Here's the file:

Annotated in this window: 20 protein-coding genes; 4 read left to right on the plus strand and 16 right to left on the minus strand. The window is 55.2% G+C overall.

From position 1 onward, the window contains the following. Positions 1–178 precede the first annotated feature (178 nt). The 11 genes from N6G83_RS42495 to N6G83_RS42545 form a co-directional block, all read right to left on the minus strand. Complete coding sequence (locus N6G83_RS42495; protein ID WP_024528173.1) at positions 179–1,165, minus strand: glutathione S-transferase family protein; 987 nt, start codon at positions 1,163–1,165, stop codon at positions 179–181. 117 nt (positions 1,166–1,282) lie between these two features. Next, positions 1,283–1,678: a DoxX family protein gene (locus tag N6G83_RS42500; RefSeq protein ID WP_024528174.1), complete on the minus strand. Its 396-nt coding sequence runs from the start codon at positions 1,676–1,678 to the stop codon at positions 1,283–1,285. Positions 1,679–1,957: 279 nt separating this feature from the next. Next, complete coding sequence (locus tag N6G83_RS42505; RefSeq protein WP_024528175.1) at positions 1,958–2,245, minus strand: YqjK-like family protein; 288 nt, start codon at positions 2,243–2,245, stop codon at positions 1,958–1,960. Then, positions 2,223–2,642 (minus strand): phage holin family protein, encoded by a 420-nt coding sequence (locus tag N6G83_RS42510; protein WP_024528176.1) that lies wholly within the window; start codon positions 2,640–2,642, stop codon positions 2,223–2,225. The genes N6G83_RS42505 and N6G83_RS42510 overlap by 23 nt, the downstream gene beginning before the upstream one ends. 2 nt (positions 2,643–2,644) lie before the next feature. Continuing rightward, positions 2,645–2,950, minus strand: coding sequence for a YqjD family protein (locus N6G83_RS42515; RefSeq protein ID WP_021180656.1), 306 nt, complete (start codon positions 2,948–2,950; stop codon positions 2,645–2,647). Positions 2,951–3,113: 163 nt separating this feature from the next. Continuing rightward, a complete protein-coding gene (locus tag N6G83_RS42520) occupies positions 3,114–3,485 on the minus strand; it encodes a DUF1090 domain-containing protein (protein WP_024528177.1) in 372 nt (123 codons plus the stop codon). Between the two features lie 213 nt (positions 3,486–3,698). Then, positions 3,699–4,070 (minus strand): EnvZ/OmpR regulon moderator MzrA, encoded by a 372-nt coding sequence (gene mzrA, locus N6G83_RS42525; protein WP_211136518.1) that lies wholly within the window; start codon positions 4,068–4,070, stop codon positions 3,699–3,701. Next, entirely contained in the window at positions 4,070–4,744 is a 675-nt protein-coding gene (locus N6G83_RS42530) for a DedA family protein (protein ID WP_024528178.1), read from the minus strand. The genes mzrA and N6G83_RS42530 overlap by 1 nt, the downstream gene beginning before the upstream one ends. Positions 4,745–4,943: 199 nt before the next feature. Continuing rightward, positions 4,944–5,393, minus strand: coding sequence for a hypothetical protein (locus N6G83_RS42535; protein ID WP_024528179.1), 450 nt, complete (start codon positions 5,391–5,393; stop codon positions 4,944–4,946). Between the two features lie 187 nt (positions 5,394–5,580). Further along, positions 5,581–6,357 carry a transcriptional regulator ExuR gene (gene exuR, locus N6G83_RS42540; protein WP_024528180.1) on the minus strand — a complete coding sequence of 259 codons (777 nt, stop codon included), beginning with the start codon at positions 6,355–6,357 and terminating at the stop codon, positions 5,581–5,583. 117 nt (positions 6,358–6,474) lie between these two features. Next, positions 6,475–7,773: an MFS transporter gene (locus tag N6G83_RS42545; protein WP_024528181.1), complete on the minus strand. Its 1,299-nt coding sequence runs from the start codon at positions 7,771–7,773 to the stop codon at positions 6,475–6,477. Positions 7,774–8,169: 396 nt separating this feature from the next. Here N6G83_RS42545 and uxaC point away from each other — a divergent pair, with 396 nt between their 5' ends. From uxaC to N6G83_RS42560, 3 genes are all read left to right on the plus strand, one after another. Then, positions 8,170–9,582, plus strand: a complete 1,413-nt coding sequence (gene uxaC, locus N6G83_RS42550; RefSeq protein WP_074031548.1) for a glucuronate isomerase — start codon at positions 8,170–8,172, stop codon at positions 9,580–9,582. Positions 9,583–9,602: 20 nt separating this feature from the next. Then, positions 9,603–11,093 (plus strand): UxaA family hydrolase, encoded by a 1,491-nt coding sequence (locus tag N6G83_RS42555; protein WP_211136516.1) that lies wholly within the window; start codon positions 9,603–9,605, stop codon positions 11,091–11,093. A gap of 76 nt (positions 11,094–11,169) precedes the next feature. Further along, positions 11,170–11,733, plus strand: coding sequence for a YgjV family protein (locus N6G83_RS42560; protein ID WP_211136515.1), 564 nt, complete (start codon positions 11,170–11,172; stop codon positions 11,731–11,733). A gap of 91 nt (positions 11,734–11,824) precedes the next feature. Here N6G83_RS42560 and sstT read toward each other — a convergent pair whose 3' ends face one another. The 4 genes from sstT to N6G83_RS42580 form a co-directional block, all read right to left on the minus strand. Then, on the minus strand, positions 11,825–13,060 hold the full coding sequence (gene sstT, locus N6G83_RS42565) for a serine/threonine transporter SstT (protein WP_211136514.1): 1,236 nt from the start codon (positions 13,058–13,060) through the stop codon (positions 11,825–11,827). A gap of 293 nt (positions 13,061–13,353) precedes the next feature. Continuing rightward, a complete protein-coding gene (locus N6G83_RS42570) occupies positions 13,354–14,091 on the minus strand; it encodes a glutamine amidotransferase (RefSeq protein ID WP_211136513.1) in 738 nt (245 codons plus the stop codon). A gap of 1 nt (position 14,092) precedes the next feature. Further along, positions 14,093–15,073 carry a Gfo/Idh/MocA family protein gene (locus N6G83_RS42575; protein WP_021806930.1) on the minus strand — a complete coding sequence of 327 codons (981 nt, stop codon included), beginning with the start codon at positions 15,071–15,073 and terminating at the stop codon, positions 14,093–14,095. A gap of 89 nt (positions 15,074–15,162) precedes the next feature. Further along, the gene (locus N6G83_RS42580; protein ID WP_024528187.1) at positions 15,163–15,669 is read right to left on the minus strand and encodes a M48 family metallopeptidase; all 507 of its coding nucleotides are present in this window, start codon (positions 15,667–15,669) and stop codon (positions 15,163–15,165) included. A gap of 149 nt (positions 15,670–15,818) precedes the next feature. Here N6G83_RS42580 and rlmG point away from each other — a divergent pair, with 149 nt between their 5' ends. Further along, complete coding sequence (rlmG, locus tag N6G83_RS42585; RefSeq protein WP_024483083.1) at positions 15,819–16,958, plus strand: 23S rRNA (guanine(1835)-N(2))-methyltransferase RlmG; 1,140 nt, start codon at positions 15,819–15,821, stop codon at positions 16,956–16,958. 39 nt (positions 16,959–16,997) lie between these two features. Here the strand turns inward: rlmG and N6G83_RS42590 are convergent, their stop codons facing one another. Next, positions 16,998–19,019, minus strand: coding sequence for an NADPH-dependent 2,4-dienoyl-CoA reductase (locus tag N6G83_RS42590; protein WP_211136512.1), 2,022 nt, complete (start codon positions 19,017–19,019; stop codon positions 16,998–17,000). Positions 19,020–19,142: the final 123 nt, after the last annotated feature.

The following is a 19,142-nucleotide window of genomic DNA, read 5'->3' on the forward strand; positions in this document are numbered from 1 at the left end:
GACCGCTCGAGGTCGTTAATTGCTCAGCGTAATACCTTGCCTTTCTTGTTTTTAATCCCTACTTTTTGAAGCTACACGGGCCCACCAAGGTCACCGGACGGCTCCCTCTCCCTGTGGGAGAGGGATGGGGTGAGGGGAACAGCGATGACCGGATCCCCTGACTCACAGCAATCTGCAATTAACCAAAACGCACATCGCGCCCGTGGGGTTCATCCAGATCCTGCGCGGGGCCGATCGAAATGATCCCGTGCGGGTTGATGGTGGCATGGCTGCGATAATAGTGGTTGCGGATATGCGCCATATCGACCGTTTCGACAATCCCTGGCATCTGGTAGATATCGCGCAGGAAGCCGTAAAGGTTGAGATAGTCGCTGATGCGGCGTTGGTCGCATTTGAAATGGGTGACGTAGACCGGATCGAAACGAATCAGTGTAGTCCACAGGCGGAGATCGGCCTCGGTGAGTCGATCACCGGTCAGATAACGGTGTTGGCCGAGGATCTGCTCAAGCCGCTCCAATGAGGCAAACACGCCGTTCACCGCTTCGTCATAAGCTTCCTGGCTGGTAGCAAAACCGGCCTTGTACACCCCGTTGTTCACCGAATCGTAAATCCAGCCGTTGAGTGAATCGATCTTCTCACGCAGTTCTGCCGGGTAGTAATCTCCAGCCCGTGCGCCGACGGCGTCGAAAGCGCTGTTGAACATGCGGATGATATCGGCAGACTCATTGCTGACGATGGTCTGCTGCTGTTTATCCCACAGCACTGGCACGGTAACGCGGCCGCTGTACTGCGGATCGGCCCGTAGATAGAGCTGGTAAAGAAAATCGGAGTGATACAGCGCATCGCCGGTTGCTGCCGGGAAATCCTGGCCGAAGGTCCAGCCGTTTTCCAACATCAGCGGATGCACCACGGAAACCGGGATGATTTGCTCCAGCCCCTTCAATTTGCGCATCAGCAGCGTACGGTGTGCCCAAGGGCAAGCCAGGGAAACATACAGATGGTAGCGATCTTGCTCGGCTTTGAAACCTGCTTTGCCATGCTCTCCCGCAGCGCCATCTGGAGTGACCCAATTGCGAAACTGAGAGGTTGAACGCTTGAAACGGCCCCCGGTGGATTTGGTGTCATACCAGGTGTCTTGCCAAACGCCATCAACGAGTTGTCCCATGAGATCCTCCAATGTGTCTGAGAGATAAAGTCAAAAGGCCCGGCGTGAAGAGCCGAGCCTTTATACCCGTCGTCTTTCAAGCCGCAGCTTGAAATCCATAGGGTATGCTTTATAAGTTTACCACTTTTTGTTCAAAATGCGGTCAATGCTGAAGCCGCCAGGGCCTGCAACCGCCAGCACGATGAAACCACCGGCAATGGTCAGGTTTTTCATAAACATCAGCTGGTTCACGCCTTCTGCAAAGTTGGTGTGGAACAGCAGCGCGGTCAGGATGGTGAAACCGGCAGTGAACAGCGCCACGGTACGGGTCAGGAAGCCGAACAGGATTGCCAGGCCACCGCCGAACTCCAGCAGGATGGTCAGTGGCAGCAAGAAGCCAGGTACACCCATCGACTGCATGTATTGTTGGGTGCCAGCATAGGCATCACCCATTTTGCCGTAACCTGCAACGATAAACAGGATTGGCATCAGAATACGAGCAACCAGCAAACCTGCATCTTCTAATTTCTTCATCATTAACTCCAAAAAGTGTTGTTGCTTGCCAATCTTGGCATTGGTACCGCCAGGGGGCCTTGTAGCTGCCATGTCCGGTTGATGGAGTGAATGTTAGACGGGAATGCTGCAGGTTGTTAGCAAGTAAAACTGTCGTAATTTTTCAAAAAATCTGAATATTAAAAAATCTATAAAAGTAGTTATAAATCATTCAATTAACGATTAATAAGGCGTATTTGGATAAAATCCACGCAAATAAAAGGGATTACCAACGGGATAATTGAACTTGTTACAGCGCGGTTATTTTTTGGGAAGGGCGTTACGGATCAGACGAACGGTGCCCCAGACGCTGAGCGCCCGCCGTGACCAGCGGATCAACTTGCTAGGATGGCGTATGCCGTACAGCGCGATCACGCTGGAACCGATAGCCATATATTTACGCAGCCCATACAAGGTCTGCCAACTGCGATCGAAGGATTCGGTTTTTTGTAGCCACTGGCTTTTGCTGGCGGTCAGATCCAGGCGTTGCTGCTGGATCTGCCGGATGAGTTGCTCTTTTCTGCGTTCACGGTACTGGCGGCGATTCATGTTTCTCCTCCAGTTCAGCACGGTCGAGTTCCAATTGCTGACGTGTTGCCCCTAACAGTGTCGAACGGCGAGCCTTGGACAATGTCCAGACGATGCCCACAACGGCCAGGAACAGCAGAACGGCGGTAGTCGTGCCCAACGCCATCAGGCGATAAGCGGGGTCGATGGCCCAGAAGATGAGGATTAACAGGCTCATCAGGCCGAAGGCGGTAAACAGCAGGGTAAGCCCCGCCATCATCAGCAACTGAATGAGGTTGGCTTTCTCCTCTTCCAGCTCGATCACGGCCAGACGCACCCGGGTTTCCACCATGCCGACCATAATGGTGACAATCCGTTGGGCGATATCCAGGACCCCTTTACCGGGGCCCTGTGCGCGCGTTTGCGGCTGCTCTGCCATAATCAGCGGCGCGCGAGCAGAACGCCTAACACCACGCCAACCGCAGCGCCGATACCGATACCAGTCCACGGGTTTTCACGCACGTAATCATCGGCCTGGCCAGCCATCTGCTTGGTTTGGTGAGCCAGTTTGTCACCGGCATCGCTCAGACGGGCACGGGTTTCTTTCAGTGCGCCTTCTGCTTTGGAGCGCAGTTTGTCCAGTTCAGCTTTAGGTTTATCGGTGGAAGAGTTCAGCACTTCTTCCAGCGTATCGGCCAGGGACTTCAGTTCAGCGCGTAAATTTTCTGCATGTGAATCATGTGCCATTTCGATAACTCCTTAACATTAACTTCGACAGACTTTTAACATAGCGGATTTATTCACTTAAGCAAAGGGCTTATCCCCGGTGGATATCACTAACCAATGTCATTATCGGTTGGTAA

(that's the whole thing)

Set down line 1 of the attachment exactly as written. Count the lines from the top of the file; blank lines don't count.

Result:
Annotated in this window: 20 protein-coding genes; 4 read left to right on the plus strand and 16 right to left on the minus strand. The window is 55.2% G+C overall.